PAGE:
AL-MUKALLA: The Houthis have threatened again to launch missile and drone strikes against Israeli ships traversing the Red Sea as well as Israel itself, amid mounting international pressure on the Yemeni militia.
Houthi Defense Minister Mohammed Nasser Al-Atefi said on Wednesday that the militia would continue to block the Red Sea for ships owned or operated by Israel and would fire ballistic missiles and drones at Israel, defying international calls for the militia to stop threatening maritime navigation in the Red Sea.
“In support of our people in Gaza, the navy, missile, and drone forces are ready to conduct the toughest individual and collective attacks on fixed or moving targets in Israel,” Al-Atefi said while addressing a group of military and security officers, as well as media, aboard the seized cargo ship Galaxy Leader.
Al-Atefi’s warnings came as the militia’s military declared the firing of a number of ballistic missiles targeting military sites in Eilat, south of Israel.
Since the beginning of this month, the Houthis have fired drones and ballistic missiles toward Israel and commercial ships in the Red Sea in response to Israel’s assault in Gaza.
Several drones and missiles were intercepted over the Red Sea by US Navy ships.
The Houthis seized the Israeli-linked cargo ship Galaxy Leader from the Red Sea on Nov. 19 and diverted it to the shore of Yemen’s Hodeidah.
The militia transformed the seized ship into a tourist attraction, allowing visitors to board for 500 Yemeni riyals (almost a dollar in Houthi cities).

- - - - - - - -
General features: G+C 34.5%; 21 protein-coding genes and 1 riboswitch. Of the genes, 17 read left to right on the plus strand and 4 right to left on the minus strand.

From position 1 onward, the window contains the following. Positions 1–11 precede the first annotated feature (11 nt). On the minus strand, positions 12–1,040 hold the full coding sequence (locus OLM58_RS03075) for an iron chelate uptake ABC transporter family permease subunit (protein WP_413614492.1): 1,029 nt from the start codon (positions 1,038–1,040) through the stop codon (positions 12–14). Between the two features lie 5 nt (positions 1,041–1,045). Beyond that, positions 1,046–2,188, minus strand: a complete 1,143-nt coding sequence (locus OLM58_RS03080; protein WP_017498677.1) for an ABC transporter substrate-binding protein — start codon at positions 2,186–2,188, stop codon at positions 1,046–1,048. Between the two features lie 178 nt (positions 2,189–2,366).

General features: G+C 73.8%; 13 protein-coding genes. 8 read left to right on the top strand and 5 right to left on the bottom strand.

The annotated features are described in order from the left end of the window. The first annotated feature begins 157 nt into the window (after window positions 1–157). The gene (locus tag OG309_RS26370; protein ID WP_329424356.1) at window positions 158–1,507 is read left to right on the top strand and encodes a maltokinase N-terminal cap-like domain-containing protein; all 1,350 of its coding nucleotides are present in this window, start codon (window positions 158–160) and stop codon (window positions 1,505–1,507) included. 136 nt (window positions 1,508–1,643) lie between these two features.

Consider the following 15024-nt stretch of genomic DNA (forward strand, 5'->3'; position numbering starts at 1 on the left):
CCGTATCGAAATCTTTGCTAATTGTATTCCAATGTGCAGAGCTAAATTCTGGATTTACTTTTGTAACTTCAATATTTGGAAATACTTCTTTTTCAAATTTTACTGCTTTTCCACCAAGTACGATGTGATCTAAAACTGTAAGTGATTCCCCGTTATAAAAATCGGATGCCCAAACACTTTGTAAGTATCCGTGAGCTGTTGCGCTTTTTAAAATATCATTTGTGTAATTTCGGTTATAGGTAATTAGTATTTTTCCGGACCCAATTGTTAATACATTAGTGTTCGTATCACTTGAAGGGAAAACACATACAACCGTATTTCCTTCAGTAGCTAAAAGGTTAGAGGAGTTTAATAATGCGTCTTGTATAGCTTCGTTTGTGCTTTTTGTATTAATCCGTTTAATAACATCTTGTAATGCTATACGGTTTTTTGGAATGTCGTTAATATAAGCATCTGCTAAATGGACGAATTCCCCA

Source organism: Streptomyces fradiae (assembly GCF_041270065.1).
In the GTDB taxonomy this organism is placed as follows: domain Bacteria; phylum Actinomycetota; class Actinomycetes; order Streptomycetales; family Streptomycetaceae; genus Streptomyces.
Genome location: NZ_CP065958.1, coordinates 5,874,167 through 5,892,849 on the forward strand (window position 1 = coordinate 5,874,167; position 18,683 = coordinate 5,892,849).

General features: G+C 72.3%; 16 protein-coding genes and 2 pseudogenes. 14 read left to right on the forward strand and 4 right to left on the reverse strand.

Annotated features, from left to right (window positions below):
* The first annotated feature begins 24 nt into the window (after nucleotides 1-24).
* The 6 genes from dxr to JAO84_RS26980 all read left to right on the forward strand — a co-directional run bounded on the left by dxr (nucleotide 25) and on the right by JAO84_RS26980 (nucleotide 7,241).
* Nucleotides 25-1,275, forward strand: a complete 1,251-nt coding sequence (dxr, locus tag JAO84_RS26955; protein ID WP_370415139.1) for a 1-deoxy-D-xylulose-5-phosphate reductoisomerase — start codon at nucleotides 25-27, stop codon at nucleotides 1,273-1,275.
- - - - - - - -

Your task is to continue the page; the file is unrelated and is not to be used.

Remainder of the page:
People were seen wandering around the ship, dancing in groups, and chewing the hobby qat leaves, according to social media influencers.
Images on social media showed tiny boats transporting passengers from Hodeidah’s shoreline to the ship.
Others were spotted snapping pictures and waving Palestinian and Yemeni flags.
The slogans of the Houthis were displayed on the ship.
“The ship is available to everybody for 500 riyals. Life is great here since one may chew (qat), alter his mood, smoke shisha, and even earn a livelihood,” Mustafa Al-Maouri, a Yemeni online influencer who was kidnapped by the Houthis and placed on trial earlier this year, said on the ship’s top deck.
Meanwhile, Tim Lenderking, US Yemen envoy, met with Aidarous Al-Zubeidi, deputy president of Yemen’s Presidential Transitional Council, in Dubai on Thursday to discuss Houthi threats to international commercial traffic in the Red Sea and peace efforts to end the conflict in Yemen.
“We discussed the urgent maritime security concerns and challenges in the Red Sea and Bab Al-Mandab considering the recent escalation by the Houthis and reviewed together the latest updates regarding the UN-led political peace process to end the war in #Yemen,” Al-Zubeidi said on the social media platform X.
The US Department of State said that Lenderking traveled to the region on Monday to push for a peaceful resolution to the Yemen crisis and to discuss with US partners measures to maintain the safety of international commerce.